In my travels I have visited many different kinds of markets, such as flea markets in Seville, black markets in Belgrade, floating markets in Bangkok, the stock market in Wall Street, the Covered Bazaar in Istanbul, the Ginza in Tokyo, flower markets in Holland, fruit markets in Lyons, ancient “souks” in Damascus, a deserted slave market in Santo Domingo, the Forum in Rome and the great market of religious paraphernalia located in the Vatican.

We are surrounded by marketplaces. Some are literal markets, where money, goods and people flow freely. Modern Western markets have grocery stores, cinemas, fruit vendors, sporting goods suppliers, restaurants, fast food outlets, clothing distributors, travel agencies, IT service centres, news agencies and much more. Others are virtual markets, consisting of “places” (such as the Internet) where people meet, work and play together. Both are, in their own ways, modern equivalents of the ancient “agora”, the locus of social intercourse.

If the Church of Jesus is to make an impact in the postmodern world it must be centred here and speak the language of the common man and woman. That is what Jesus did. That was why He connected. That is what drove the early church and “turned the world upside down” (Acts 17:6).

Evangelist Billy Graham recently said, “I believe that one of the next great moves of God is going to be through believers in the workplace”. Christians everywhere are being mobilized to by God to make a difference in their world of work.

In this series, we have addressed the dual values that prevail in the Kingdom of God and the non-Christian world around us. We have emphasized that all Christians are full-time ministers for Christ, regardless of their occupation. We have looked at the life of Jesus in a non-Christian world. Finally, we have cited examples from the Bible that reveal how “ordinary” people surrendered to God were able to make “extraordinary” differences in their generations and continue to speak to ours. The challenge is bridging the gap in our time and space.

For the glory of Jesus Christ”

The following is a true story of what one man was able to accomplish as a Christian in the marketplace – or, rather, what God accomplished through him.

Orchard Road is the shopping Mecca of Singapore. The vast majority of the nine million visitors who pass through Changi International Airport each year end up in the shopping malls of Orchard Road where the lights and sounds create a shoppers’ paradise. The strip is also a popular destination for Singaporeans.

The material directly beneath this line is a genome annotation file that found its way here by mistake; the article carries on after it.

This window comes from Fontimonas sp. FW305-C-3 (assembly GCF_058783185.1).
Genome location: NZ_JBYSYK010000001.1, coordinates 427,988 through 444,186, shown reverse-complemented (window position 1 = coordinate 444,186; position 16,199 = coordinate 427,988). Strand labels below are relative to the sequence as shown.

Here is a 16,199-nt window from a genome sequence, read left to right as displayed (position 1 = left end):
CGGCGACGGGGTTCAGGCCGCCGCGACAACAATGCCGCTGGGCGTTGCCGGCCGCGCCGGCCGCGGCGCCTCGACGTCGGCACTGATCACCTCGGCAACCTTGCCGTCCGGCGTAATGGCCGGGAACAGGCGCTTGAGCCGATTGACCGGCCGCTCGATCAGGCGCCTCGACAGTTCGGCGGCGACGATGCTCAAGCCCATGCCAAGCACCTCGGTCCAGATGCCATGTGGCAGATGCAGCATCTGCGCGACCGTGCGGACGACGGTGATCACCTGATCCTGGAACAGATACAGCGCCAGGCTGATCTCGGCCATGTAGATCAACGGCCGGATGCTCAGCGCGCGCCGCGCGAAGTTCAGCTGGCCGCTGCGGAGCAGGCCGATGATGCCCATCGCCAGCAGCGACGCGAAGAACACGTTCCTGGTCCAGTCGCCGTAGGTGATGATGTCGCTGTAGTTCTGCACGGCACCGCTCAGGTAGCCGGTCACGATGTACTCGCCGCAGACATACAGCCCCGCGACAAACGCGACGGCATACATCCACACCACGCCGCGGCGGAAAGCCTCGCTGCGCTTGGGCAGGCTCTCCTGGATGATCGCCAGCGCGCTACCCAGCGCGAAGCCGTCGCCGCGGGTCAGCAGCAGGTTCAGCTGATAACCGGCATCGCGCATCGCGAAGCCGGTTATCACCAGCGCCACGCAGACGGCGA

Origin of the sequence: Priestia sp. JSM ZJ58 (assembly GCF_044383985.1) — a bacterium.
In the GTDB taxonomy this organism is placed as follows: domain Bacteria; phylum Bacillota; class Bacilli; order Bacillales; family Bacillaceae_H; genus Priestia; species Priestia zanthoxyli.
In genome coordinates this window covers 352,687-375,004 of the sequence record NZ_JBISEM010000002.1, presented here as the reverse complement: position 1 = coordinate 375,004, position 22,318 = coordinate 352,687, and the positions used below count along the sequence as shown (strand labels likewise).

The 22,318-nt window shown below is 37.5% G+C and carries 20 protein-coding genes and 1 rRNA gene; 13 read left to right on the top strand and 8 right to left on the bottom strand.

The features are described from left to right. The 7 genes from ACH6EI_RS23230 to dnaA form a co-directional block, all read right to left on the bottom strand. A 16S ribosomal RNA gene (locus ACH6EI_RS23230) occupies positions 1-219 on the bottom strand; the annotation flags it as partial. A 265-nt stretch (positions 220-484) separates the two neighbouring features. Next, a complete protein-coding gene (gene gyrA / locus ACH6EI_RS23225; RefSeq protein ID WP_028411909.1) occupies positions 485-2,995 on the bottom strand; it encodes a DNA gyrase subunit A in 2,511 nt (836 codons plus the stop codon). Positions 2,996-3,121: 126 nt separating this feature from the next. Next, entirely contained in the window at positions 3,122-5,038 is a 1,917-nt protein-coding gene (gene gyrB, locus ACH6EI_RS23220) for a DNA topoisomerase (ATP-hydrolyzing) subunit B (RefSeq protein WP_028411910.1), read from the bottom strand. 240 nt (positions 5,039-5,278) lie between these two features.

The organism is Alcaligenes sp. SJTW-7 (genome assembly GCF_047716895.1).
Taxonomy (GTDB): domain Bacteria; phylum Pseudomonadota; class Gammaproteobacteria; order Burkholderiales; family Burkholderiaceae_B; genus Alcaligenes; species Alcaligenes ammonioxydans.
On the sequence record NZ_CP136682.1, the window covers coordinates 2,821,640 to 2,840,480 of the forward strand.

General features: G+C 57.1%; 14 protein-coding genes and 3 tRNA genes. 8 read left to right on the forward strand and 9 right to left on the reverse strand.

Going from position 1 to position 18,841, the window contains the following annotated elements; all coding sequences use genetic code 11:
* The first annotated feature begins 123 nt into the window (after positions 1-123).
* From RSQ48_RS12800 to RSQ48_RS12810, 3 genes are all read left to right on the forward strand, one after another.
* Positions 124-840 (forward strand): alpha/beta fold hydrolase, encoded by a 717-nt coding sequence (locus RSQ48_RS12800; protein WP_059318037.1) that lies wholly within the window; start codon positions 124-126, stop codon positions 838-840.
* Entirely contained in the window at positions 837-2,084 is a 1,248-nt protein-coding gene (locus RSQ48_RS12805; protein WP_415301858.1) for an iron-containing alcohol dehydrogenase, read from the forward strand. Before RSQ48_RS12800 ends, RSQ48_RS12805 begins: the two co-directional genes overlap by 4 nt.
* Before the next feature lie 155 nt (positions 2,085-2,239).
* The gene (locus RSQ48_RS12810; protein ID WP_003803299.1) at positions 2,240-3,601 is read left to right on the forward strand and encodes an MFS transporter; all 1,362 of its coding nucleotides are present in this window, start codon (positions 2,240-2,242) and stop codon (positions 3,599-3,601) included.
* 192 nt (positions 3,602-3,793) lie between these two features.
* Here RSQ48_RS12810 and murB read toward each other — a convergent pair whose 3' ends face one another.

One of the most impressive buildings in Orchard Road is a department store called Tangs, adjacent to the Marriott Hotel. Few visitors know the story of this landmark that has come to be regarded as a Singaporean shopping institution. It is worth recounting.

Tangs was created by Tang Choon Keng. Initially selling door-to-door from a hired rickshaw, CK Tang built a retail business worth millions of dollars. He opened his first store on Singapore's River Valley Road in 1934, quickly establishing a reputation for stocking traditional Chinese handicrafts.

In the late 1950s he decided the time had come to expand and against the advice of friends in business he brought a small of land on the then unfashionable Orchard Road. Business boomed. In the early 1980s the Orchard Road store was expanded to more than 15,000 square metres and five floors of shopping space.

The son of a Presbyterian preacher, CK Tang was a committed Christian and until he passed on control to a new generation his store was the only one in Orchard Road to be closed on Sundays. This was so that his staff could go to church. Tang used to say that his success was due in part to honesty, integrity and value for money. But he and his wife were also open in declaring that the main reason he did well was the blessing of God. Long before the emergence of Singapore’s mega-churches, Tang unashamedly shared his faith with friends and business colleagues. The retail industry was literally his “marketplace”, where he believed God called him to serve others.

Tang would meet with his staff and share his faith in Christ. He would encourage them to seek God’s will for their lives and put integrity into their decision-making and honesty into their inter-personal relationships. He was a great believer in people knowing their God-given vocation and pursuing it because the calling carried its own enabling. He would pray with fellow-Christians in the business. Tang believed God would give them strength and ideas to become what He planned, if they would put aside time to listen to His voice.

On 4 September 2000 CK Tang died. He was 100 years old. One life. Soon past. But what Tang did continues to speak to our generation. A plaque in the congested main thoroughfare, overlooking the corner of Orchard and Scotts Roads says it all and is a reminder to us of what the surrendered life can accomplish in peoples’ lives for eternity.








17 FEBRUARY 1995


What will be your legacy in your marketplace?


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